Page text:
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Top supply chain managers can expect to earn more than £80,000 a year, according to a new survey conducted by Michael Page Procurement and Supply Chain in partnership with Logistics Manager.

The survey reveals that supply chain directors can now expect to earn, on average, between £75,000 and £80,000 with some earning well in excess of that. Average earnings for logistics directors are a step behind on the £70,000 to £75,000 range.

The survey received 283 responses covering all the main functions in supply chain and logistics and covering a huge range of industry sectors. It was carried out during October and November.

FMCG accounts for almost 18 per cent of the respondents while ten per cent come from the third party logistics sector. Retail (8.5 per cent) and general manufacturing (7.4 per cent) are also strongly represented. Other notable sectors include healthcare, defence, automotive and consultancy.

The research also says something about the career structures within the industry. The earnings for a logistics manager can fall anywhere in a huge range from £20,000 to £80,000 depending on the business and seniority.

Graham Peck, manager – procurement and supply chain at Michael Page International, says: “It is clear that there remains a lack of clarity over job title and the associated level of responsibility associated with certain job titles. This can make it difficult to recruit roles, particularly the ‘operations manager’ job title, that varies dramatically depending on the company size and sector in which they operate in.”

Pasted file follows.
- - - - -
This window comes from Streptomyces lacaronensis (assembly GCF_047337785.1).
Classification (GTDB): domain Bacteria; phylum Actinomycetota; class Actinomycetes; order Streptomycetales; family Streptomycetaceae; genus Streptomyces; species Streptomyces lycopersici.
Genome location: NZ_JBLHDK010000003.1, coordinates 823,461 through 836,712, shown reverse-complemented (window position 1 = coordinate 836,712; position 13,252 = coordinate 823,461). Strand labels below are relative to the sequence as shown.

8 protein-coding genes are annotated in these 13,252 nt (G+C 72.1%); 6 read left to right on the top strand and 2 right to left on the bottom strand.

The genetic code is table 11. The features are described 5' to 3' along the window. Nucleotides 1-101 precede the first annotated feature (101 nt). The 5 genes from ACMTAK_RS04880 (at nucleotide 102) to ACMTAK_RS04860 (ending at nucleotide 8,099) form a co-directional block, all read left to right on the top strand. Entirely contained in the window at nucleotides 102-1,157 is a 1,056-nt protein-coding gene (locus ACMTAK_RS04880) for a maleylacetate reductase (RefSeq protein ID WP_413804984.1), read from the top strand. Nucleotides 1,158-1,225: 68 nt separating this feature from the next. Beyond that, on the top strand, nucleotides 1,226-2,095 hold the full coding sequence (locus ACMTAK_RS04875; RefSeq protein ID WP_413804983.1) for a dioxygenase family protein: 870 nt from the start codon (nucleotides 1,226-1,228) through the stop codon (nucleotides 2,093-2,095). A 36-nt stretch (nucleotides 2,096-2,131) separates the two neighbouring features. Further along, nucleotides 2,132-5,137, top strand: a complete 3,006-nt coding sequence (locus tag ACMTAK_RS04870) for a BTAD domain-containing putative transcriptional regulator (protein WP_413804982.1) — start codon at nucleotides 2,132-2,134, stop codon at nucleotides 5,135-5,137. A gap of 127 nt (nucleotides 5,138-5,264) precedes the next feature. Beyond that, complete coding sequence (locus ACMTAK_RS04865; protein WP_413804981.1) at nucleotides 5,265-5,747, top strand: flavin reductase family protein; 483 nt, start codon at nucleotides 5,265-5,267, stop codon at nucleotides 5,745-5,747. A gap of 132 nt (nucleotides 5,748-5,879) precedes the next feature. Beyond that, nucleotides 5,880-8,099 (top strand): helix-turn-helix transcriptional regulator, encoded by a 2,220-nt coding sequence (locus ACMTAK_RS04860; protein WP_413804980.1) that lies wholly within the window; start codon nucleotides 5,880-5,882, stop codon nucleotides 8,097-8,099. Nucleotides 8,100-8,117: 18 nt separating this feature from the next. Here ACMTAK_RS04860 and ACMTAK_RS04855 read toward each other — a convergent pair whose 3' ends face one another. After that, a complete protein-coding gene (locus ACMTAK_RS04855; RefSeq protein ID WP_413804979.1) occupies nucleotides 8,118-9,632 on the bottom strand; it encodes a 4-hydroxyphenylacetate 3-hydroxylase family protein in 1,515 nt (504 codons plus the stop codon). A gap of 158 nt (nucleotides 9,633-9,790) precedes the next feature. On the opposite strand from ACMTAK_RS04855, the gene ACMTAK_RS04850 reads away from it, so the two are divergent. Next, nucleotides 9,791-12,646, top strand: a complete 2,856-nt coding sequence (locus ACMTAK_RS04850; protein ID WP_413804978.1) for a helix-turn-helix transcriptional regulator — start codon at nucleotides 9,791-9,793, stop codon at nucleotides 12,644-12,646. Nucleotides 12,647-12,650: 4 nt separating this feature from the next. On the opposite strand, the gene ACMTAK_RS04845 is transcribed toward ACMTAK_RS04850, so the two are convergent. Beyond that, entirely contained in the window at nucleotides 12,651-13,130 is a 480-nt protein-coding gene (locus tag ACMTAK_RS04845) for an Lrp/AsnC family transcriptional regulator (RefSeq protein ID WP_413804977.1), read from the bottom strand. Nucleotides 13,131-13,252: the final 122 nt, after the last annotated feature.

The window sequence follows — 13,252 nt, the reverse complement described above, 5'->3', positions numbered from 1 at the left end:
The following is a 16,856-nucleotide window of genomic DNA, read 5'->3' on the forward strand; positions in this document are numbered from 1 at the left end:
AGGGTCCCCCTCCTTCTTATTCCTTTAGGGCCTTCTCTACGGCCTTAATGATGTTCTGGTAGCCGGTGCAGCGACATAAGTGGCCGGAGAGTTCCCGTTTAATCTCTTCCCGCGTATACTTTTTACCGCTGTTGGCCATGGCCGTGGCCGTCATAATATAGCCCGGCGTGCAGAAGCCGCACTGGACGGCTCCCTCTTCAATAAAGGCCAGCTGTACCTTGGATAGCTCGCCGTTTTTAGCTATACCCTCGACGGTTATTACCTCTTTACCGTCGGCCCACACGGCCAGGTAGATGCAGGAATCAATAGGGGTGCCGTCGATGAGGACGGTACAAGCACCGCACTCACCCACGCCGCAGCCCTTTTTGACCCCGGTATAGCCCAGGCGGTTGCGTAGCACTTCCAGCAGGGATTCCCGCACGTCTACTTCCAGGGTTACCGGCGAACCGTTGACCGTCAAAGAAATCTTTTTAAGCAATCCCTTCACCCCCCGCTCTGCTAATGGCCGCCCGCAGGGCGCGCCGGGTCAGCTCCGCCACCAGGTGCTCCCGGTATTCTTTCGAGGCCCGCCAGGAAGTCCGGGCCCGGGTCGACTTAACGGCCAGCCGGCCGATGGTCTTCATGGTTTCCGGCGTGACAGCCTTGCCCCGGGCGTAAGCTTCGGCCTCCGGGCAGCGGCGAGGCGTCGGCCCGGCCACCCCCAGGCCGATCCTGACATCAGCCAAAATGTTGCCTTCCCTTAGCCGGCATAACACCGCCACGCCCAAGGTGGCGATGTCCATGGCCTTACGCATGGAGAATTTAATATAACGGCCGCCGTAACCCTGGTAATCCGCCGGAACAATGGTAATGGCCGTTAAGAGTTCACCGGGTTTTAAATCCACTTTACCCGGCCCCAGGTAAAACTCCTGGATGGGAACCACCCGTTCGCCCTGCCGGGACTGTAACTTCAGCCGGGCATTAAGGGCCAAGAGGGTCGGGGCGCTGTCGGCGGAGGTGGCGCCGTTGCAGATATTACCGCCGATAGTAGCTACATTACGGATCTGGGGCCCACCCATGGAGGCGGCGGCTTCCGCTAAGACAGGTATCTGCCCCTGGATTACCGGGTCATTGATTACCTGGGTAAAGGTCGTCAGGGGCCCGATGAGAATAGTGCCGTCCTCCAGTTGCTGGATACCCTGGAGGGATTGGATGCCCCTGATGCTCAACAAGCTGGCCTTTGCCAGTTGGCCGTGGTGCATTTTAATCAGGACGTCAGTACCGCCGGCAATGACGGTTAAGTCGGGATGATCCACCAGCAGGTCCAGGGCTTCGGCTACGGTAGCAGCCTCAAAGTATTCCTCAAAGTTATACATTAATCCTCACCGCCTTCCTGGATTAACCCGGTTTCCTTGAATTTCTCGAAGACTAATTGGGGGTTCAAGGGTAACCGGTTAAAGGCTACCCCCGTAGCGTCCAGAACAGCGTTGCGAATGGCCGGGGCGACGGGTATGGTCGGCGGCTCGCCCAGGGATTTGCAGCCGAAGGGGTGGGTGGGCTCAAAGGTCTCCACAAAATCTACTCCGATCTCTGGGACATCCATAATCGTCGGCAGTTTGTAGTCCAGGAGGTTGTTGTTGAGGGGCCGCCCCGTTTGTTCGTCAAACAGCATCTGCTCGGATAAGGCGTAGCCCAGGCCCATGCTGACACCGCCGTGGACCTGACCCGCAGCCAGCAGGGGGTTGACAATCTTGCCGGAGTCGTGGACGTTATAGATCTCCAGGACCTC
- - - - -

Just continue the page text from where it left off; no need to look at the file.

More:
This industry can appear confusing to a young person coming in and hoping to build a career. And looking at our table of average earnings suggests that a little agility may well be required to make it to the top.

Someone coming in as a warehouse assistant on £20,000 can start to build a career within the warehousing disciplines but there seems to come a point where a shift of focus becomes advisable. There are some very high earners among warehouse managers but the average is less than £30,000. That compares to the average for a logistics manager of more than £40,000. The survey also highlights the fact that the broader responsibilities associated with supply chain means that a supply chain manager earns an average of £5,000 a year more than a logistics manager.

The survey asks what additional benefits are offered by companies. The top three are, perhaps not surprisingly, pensions, healthcare and car allowances. The range of additional benefits is huge, including: bonus schemes, staff discount cards, profit shares, gym membership, childcare vouchers, and product discounts.

We also wanted to get a picture of how logistics and supply chain is regarded by companies so we asked whether the head of supply chain sits on the main board of directors. For some 40 per cent of respondents the answer is yes while 28 per cent say no. The size of supply chain teams is another issue. Some 23 per cent say they work in teams of ten or less, while 31 per cent work in teams of between 11 and 100. About nine per cent say they belong to a team of more than 100 people.

Despite the worsening economic conditions, some 38 per cent of respondents say they expect to recruit staff over the next six months while 45 per cent say they will not.

We also asked if companies are expecting to increase or decrease staff levels in supply chain functions over the coming year. Some 31 per cent expect the headcount to increase while 12 per cent are expecting a fall.

Peck says: “This is interesting, for every company looking to cut costs and reduce headcount, there will be another that is actively investing in new staff to improve processes and reduce operational costs in their supply chain.”



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